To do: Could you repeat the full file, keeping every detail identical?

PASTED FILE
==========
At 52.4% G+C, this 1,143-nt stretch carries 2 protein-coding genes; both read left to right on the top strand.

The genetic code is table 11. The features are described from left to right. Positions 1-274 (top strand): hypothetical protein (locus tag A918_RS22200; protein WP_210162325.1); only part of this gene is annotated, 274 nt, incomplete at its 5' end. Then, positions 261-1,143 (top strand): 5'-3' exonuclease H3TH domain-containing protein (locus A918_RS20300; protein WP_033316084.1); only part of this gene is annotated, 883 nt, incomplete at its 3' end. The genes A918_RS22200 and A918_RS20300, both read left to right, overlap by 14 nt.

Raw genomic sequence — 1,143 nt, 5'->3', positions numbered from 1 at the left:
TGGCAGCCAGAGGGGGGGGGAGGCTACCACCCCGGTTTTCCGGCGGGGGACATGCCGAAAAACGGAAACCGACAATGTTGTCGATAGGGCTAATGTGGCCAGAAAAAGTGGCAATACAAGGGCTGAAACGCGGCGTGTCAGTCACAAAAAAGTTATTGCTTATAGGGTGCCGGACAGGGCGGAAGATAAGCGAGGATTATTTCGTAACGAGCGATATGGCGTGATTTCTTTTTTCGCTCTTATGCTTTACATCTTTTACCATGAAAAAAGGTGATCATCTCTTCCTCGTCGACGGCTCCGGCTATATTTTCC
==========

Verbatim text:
At 52.4% G+C, this 1,143-nt stretch carries 2 protein-coding genes; both read left to right on the top strand.

The genetic code is table 11. The features are described from left to right. Positions 1-274 (top strand): hypothetical protein (locus tag A918_RS22200; protein WP_210162325.1); only part of this gene is annotated, 274 nt, incomplete at its 5' end. Then, positions 261-1,143 (top strand): 5'-3' exonuclease H3TH domain-containing protein (locus A918_RS20300; protein WP_033316084.1); only part of this gene is annotated, 883 nt, incomplete at its 3' end. The genes A918_RS22200 and A918_RS20300, both read left to right, overlap by 14 nt.

Raw genomic sequence — 1,143 nt, 5'->3', positions numbered from 1 at the left:
TGGCAGCCAGAGGGGGGGGGAGGCTACCACCCCGGTTTTCCGGCGGGGGACATGCCGAAAAACGGAAACCGACAATGTTGTCGATAGGGCTAATGTGGCCAGAAAAAGTGGCAATACAAGGGCTGAAACGCGGCGTGTCAGTCACAAAAAAGTTATTGCTTATAGGGTGCCGGACAGGGCGGAAGATAAGCGAGGATTATTTCGTAACGAGCGATATGGCGTGATTTCTTTTTTCGCTCTTATGCTTTACATCTTTTACCATGAAAAAAGGTGATCATCTCTTCCTCGTCGACGGCTCCGGCTATATTTTCC